Federal law states that every consumer is allowed one free copy each year, but really, you can get three.
Credit reporting is a business. The big three credit bureaus in the U.S. – Experian, Equifax and TransUnion – all make money selling your reports. But just because it’s big business doesn’t mean there’s no government control. In fact, federal law states that every consumer can get one free credit report for each bureau once per year.
Free Credit Report FAQ
With all the services claiming to offer free reports when they’re really selling a credit monitoring service, it’s hard to know what’s real and what’s a marketing ploy. So, we’ve made this handy FAQ to answer all your questions about yearly credit reports…
Q:Do I get a free credit report every year?
Q:Where do I get my free annual credit report?
If you don’t like the idea of downloading your reports online, you can also request hard copies in the mail. You can call 1-877-322-8228 or complete a request form and mail it to:
Annual Credit Report Request Service
P.O. Box 105281
Atlanta, Georgia 30348-5281
Getting your free credit report
If you use the website:
- You log on to the website, annualcreditreport.com.
- Click the button to “Request Your Free Credit Reports”
- Fill out personal information to let the site know who you are. This includes things like date of birth, Social Security Number and current address.
- Answer a few security questions to prove you’re you (the questions relate to info contained in your report).
- Choose which report you want – Experian, Equifax, TransUnion. You can also choose to get all three at once.
- Then the portal gives you a link to each credit bureau website where you can download their version of your credit profile.
If you call or complete the form you basically provide all the information you provide on the website. You tell them how many reports you want. Then they mail you hard copies to the current mailing address you provide.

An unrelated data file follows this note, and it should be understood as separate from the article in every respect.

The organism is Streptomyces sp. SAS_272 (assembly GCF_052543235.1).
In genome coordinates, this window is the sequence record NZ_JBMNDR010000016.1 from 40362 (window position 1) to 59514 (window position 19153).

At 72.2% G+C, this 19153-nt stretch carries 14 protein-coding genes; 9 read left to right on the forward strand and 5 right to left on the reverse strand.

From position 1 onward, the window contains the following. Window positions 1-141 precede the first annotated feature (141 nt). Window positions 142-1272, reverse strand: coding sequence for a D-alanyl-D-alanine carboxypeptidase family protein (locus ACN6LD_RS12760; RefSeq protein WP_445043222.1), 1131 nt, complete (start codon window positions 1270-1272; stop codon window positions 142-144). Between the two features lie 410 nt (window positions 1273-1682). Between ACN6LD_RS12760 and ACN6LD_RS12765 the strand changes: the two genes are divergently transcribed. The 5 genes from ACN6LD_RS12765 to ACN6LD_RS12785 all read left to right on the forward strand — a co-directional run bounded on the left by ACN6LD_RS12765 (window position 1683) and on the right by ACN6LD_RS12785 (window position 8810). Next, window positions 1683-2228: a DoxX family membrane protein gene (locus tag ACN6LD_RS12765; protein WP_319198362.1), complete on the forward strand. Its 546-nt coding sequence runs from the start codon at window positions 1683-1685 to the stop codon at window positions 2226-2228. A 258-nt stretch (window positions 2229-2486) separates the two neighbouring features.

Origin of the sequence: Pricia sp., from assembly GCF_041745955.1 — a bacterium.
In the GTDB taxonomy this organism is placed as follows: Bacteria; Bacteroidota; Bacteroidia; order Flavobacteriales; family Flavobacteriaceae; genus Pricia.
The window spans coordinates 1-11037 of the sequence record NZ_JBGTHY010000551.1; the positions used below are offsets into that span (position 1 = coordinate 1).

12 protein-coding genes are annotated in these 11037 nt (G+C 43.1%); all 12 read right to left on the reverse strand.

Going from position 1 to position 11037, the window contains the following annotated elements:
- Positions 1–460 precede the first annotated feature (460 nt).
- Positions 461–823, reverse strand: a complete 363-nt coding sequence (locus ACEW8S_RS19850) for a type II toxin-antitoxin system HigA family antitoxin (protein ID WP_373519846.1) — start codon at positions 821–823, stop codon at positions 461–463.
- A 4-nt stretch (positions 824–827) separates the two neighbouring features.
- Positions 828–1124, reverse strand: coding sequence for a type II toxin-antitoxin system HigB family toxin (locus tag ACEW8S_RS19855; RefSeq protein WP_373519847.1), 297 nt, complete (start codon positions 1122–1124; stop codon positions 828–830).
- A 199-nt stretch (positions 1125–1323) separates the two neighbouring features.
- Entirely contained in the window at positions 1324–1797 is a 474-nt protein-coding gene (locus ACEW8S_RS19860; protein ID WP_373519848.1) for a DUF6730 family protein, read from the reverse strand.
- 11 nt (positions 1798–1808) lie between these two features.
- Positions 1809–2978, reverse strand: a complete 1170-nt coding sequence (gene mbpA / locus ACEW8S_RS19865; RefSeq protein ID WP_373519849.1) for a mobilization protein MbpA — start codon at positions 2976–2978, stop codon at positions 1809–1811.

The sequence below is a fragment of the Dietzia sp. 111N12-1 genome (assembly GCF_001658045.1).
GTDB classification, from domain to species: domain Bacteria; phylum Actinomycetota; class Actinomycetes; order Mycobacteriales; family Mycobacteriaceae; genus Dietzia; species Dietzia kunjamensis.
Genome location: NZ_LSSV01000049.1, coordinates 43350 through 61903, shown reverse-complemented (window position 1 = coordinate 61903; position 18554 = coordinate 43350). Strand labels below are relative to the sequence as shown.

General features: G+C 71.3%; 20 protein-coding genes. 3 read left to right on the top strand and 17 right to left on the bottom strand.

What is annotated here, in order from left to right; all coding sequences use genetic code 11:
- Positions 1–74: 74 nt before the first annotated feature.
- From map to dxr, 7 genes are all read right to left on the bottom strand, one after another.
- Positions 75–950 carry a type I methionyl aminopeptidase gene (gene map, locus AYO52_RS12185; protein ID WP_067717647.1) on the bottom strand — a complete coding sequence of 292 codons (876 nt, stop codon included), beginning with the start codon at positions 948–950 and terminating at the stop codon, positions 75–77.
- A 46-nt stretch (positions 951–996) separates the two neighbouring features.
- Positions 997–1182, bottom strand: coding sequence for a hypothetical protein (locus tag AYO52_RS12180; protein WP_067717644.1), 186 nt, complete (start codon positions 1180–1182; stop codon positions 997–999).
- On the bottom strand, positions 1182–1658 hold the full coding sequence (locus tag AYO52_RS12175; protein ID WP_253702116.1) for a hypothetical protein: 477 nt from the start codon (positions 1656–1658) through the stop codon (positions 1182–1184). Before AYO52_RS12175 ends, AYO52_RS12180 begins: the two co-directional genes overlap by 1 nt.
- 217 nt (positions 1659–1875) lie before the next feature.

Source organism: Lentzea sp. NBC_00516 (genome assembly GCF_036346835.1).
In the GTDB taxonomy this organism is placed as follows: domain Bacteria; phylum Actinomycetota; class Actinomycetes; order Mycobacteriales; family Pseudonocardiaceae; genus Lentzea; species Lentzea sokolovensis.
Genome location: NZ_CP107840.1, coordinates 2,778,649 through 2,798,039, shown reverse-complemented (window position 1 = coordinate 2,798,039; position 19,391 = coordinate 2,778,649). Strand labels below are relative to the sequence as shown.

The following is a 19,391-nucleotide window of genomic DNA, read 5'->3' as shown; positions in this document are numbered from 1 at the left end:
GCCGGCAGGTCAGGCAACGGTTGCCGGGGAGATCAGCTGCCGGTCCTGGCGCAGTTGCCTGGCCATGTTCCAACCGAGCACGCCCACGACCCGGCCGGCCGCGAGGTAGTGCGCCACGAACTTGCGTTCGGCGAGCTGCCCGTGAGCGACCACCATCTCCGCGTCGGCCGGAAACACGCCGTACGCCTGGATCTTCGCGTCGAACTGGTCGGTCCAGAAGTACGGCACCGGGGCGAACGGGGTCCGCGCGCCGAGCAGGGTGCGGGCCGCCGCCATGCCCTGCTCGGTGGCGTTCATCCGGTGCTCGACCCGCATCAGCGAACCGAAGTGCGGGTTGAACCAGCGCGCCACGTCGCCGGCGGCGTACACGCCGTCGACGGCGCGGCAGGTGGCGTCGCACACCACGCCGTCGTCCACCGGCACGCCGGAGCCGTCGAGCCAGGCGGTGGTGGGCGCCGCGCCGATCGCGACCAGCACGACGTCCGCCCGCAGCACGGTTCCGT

Q:How often can you get your credit report for free?
It’s important to note that these are not the only free reports you can potentially get. If you find a mistake in a report, you should take steps to repair your credit. If you dispute an item and it gets removed, the bureau that issued the report must provide another free copy. This way, you can check to make sure they corrected the mistake.
Why we get a free credit report once a year
Credit reporting agencies make mistakes – so do lenders, creditors and collectors who report to them. Mistakes in reporting happen more often than you’d think.
- 1 in 4 reports contain incorrect information
- 1 in 20 contain a mistake that would damage the consumer’s credit score by 25 points or more
So, it’s in your best interest to review your credit regularly. That way, you can check for mistakes and correct them. This will help you avoid unpleasant surprises when you apply for a loan or credit card. If you find any issues, go through the credit repair process to get them removed.
Q:Does the free report include a credit score?
If you want to get your score for free, you have a few options:
- Take advantage of free score trackers offered by many credit card companies.
- Get a free credit score monitoring service.
- Apply to one of the many, many sites that offer you a “free score and report”; then cancel before they charge your credit card after the free trial.
Q:Is my free yearly report affected by a security freeze?
States that grant you additional copies each year
There are seven states that grant state residents one additional credit report copy every year.
- New Jersey
If you live in one of these states, you get an extra copy from each credit reporting company. That means six credit reports free per year instead of just three. You can basically check your report every two months, to ensure you have an error-free profile.
Just be aware that it’s a little hard to get the extra copies. You must contact each bureau directly to request your free state file.
Working to improve your credit? This tool can help you identify potential errors and make disputes. Try it free for 14 days.
Article last modified on January 22, 2020. Published by Debt.com, LLC